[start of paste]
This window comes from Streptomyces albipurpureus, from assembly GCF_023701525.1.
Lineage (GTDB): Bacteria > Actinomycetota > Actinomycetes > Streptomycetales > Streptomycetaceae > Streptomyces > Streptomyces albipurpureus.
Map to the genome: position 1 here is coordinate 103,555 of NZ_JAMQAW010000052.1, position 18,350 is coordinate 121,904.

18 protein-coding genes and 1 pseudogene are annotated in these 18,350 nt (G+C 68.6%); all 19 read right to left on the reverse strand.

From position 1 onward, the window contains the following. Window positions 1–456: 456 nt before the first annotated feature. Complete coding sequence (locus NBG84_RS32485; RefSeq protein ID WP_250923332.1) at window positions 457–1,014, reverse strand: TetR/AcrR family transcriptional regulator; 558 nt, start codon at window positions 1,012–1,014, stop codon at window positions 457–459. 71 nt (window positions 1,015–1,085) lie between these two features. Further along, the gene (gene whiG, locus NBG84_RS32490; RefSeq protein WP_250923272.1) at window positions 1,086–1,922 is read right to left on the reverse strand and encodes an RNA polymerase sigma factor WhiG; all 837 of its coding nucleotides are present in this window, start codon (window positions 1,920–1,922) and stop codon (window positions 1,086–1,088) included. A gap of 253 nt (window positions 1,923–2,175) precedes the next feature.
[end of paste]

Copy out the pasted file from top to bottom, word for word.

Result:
This window comes from Streptomyces albipurpureus, from assembly GCF_023701525.1.
Lineage (GTDB): Bacteria > Actinomycetota > Actinomycetes > Streptomycetales > Streptomycetaceae > Streptomyces > Streptomyces albipurpureus.
Map to the genome: position 1 here is coordinate 103,555 of NZ_JAMQAW010000052.1, position 18,350 is coordinate 121,904.

18 protein-coding genes and 1 pseudogene are annotated in these 18,350 nt (G+C 68.6%); all 19 read right to left on the reverse strand.

From position 1 onward, the window contains the following. Window positions 1–456: 456 nt before the first annotated feature. Complete coding sequence (locus NBG84_RS32485; RefSeq protein ID WP_250923332.1) at window positions 457–1,014, reverse strand: TetR/AcrR family transcriptional regulator; 558 nt, start codon at window positions 1,012–1,014, stop codon at window positions 457–459. 71 nt (window positions 1,015–1,085) lie between these two features. Further along, the gene (gene whiG, locus NBG84_RS32490; RefSeq protein WP_250923272.1) at window positions 1,086–1,922 is read right to left on the reverse strand and encodes an RNA polymerase sigma factor WhiG; all 837 of its coding nucleotides are present in this window, start codon (window positions 1,920–1,922) and stop codon (window positions 1,086–1,088) included. A gap of 253 nt (window positions 1,923–2,175) precedes the next feature.